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Opera 101: A Complete Guide to Learning and Loving Opera Paperback – January 1, 1900
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The first chapter is a history of opera. The second discusses the mechanics of opera - the various types of singers and concepts involved in opera. Next is a chapter on the mechanics of attending an opera, buying tickets, what to beware, etc.
The real heart of the book, though, is the eleven chapters covering eleven different operas. As you progress through them, you learn about new concepts such as the use of music to evoke emotion, french opera, grand opera, etc. By carefully choosing the sequence, Plotkin is careful to reveal opera's mystery in a way that will bring listeners in rather than turning them off. Plotkin also suggests a particular recording for each opera as a way of introducing different singers and conductors as well. In contrast to others, Plotkin uses the entire opera - not merely highlights.
As a companion, I'd suggest Denis Foreman's A Night at the Opera, which is a highly informative, although highly opinionated, reference guide to all the major operas.
This is the PERFECT book for any adult who knows absolutely zilch about opera but who wants to learn it all, and learn it all out of a single source.
Good information on popular operas and obscure operas, retired singers and current singers, what to look for and what to listen for. Doesn't talk down to the reader. Published in 1994 so some resources (phone numbers of opera companies) out of date.
The reviewer whose complaint centers on the need to have the recording playing and libretto in front of you while reading is, I believe, misinterpreting the function of the book. It does not present itself as a book with summaries of many great operas and shouldn't be criticized for not being one. The chapters on the 11 operas it introduces you to are in depth, track by track, introductions so he can point out things to listen for, etc. His descriptions of certain passages as sensuous, etc. are indications of how he interprets the music. He often repeats that the listener needs to find/feel their own emotional reactions to the music, whether or not they agree with him.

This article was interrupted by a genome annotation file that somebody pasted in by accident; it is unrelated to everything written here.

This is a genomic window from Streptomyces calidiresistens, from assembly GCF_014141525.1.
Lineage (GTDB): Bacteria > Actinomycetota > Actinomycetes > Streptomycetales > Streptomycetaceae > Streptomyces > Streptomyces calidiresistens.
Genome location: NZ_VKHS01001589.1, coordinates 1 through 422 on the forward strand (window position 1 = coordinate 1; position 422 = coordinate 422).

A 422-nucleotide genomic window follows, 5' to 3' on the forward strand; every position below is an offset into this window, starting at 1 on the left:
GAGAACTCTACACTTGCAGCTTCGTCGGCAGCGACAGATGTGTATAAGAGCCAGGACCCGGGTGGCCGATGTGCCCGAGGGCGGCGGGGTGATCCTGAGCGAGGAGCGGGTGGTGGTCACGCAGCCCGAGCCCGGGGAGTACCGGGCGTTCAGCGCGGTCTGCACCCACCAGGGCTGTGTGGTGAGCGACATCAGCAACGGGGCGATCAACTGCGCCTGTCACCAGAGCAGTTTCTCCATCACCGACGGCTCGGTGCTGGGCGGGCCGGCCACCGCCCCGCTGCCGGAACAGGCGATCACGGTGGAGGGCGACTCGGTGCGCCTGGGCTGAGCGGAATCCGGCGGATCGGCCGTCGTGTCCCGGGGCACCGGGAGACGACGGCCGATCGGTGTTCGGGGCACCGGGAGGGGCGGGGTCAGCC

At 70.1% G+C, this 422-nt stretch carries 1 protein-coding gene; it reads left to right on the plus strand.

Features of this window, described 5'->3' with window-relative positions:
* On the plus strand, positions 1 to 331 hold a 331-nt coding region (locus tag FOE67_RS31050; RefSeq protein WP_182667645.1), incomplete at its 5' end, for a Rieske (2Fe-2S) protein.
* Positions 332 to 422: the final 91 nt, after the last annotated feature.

I'm only on my second opera now (I'm spending a great deal of time with each on before moving on), but have found this book a very interesting and helpful introduction.
I was skeptical. However, I am no longer!
Mr. Plotkin is experienced, informed, and well-read. So as not to belabour the structure of the book (since there are many descriptions of it) I'll say that the idea of walking someone through 11 operas is excellent. That Mr. Plotkin picks a particular recording (with commentary per track) is an indespensible fusion with the book.
That is to say Mr. Plotkin has carefully chosen themes, operas, and what he believes to be superior recordings of the above mentioned as illustrations of what opera can be to the average listener. His decisions on recordings are in no way arbitrary, and he takes special care to choose recordings more easily found than those that might be "better" but are less easily found outside of major metropolitan areas.
Let's remember, the original version of this book was written before the internet made just about any recording available in any area. He admits that sometimes he's arbitrary (especially with his recommendation for Il Barbiere di Siviglia...YUCK) but he always explains his good reasons for choosing inferior performances on disc. His are not "Gospel" recommendations, but those he thinks best illustrate the power of opera in recorded form, customs, and the sheer beauty of the human voice.
Beyond that, Mr.Read more ›
Most Recent Customer Reviews
This is THE best introduction to the fascinating world of opera. The author does a great job of describing each of the fundamental components of opera and then going through... Read morePublished 1 day ago by RexWA
Probably the best "beginners" book on opera but an excellent resource for old pros.Published 3 months ago by Grammy at a young age